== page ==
flashcards exam 3.txt

Card Set Information

flashcards exam 3.txt
2012-11-26 12:23:01

Exam 3 Ethics
Show Answers:

  1. accountability
    "An ethical duty stating that one should be answerable legally, morally, ethically, or socially for one's activities. (Cherry 191)"
  2. advocacy
    Process whereby a nurse objectively provides patients with the information they need to make decisions and supports the patients in whatever decisions they make.
  3. assault
    Unlawful threat to bring about harmful or offensive contact with another.
  4. autonomy
    Ability or tendency to function independently.
  5. battery
    Legal term for touching of another's body without consent.
  6. beneficence
    Doing good or active promotion of doing good. One of the four principles of the ethical theory of deontology.
  7. bioethics
    Branch of ethics within the field of health care.
  8. case law
    Body of written opinions created by judges in federal and state appellate cases; also known as judge-made law and common law. (Cherry 142)
  9. civil law
    "A category of law (tort law) that deals with conduct considered unacceptable. It is based on societal expectations regarding interpersonal conduct. Common causes of civil litigation include professional malpractice, negligence, and assault and battery. (Cherry 142)"
  10. code of ethics
    Formal statement that delineates a profession's guidelines for ethical behavior; a code of ethics sets standards or expectations for the professional to achieve.
  11. common law
    One source for law that is created by judicial decisions as opposed to those created by legislative bodies (statutory law).
  12. comparative negligence
    A type of liability in which damages may be apportioned among two or more defendants in a malpractice case. The extent of liability depends on the defendant's relative contribution to the patient's injury. (Cherry 142)
  13. competence
    Specific range of skills necessary to perform a task.
  14. confidentiality
    "The act of keeping information private or secret; in health care, the nurse only shares information about a patient with other nurses or health care providers who need to know private information about a patient in order to provide care for the patient; information can only be shared with the patient's consent."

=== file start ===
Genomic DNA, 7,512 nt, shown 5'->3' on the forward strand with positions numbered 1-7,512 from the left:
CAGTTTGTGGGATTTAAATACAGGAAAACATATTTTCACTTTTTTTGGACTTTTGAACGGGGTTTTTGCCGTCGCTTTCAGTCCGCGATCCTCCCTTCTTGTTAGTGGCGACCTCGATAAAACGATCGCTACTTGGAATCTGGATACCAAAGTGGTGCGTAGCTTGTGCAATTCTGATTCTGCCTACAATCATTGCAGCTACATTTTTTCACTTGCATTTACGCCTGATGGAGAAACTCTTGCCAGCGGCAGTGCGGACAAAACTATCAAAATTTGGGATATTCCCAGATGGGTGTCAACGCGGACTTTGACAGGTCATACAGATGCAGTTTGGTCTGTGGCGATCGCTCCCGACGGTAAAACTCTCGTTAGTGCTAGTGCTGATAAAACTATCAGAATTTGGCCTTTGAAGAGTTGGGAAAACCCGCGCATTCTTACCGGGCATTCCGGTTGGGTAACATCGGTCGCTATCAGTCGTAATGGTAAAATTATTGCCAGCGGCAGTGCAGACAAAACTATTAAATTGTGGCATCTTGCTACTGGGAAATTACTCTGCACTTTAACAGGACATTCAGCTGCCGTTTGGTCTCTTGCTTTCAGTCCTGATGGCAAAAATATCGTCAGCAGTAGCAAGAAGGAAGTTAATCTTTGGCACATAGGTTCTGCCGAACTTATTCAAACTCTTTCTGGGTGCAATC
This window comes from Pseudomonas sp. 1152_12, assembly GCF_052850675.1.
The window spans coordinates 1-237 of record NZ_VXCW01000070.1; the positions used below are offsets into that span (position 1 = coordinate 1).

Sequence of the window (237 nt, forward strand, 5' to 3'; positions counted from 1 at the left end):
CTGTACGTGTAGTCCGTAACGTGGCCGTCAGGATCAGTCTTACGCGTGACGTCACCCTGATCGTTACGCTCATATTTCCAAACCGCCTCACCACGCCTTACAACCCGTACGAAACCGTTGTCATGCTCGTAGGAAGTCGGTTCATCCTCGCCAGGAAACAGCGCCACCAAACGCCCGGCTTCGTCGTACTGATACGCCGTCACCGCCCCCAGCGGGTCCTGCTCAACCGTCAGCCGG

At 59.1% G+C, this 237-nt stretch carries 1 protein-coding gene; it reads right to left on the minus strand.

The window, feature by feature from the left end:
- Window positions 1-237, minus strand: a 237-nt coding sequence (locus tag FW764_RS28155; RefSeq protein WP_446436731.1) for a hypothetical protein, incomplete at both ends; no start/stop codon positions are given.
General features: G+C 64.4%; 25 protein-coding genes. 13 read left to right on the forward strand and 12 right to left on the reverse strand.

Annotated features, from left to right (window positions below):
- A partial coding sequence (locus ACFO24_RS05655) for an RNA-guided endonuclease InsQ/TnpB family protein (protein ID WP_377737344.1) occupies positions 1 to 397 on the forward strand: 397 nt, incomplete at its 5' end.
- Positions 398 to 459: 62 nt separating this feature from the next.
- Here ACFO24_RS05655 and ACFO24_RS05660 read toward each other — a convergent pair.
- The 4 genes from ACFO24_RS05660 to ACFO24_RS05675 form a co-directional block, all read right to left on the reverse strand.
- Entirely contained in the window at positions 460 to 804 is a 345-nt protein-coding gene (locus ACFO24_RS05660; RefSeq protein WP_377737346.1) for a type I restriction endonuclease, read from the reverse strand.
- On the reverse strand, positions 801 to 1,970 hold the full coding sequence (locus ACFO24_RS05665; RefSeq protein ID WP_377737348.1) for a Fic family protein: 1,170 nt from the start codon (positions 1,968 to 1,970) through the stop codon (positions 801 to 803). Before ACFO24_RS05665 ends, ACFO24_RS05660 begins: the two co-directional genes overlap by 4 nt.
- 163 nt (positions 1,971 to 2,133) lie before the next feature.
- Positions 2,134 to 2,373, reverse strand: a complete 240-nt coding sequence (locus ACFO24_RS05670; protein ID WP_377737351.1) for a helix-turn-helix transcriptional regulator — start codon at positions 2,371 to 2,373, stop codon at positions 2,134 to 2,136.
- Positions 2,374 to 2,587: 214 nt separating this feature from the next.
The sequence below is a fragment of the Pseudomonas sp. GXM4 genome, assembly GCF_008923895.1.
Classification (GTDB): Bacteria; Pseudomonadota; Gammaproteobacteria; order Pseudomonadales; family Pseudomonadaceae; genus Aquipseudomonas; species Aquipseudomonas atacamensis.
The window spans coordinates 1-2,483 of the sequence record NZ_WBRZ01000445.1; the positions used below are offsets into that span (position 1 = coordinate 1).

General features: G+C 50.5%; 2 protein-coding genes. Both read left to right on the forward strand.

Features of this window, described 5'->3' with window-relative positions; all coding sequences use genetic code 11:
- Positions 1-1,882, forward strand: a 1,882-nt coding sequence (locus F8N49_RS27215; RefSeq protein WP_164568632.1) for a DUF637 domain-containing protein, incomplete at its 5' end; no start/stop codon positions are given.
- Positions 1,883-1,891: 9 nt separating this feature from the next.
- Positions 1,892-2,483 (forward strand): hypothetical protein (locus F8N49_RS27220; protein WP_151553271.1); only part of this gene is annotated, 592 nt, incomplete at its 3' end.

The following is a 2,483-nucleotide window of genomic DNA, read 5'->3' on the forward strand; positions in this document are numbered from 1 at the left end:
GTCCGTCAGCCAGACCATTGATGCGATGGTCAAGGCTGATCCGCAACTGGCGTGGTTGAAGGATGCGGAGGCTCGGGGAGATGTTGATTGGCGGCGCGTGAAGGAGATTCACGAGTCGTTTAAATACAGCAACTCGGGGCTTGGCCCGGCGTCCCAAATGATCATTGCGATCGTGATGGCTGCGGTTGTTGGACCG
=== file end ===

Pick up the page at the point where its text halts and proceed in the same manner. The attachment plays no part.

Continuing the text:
15. criminal law
    Concerned with acts that threaten society but may involve only an individual.
  16. criminal negligence
    "Negligence that indicates �reckless and wanton� disregard for the safety, well-being, or life of an individual; behavior that demonstrates a complete disregard for another, such that death is likely. (Cherry 142)"
  17. defendant
    Individual or organization against whom legal charges are brought in a court of law.
  18. deontology
    "Traditional theory of ethics that proposes to define actions as right or wrong based on the characteristics of fidelity to promises, truthfulness, and justice. The conventional use of ethical terms such as justice, autonomy, beneficence, and nonmaleficence constitutes the practice of deontology."
  19. ethical dilemma
    Dilemma existing when the right thing to do is not clear. Resolution requires the negotiation of differing values among those involved in the dilemma.
  20. ethical principles
    Set of guidelines for a profession's expectations and standards of behavior for its members. (Potter 1182)
  21. ethical sensitivity
    "The capacity to decide with intelligence and compassion, given uncertainty in a care situation, with an additional ability to anticipate consequences and the courage to act (Cherry 191)"
  22. ethics
    Principles or standards that govern proper conduct.
  23. ethics acculturation
    The didactic and experiential process of developing ethical reasoning abilities as a part of ongoing professional preparation (Cherry 191)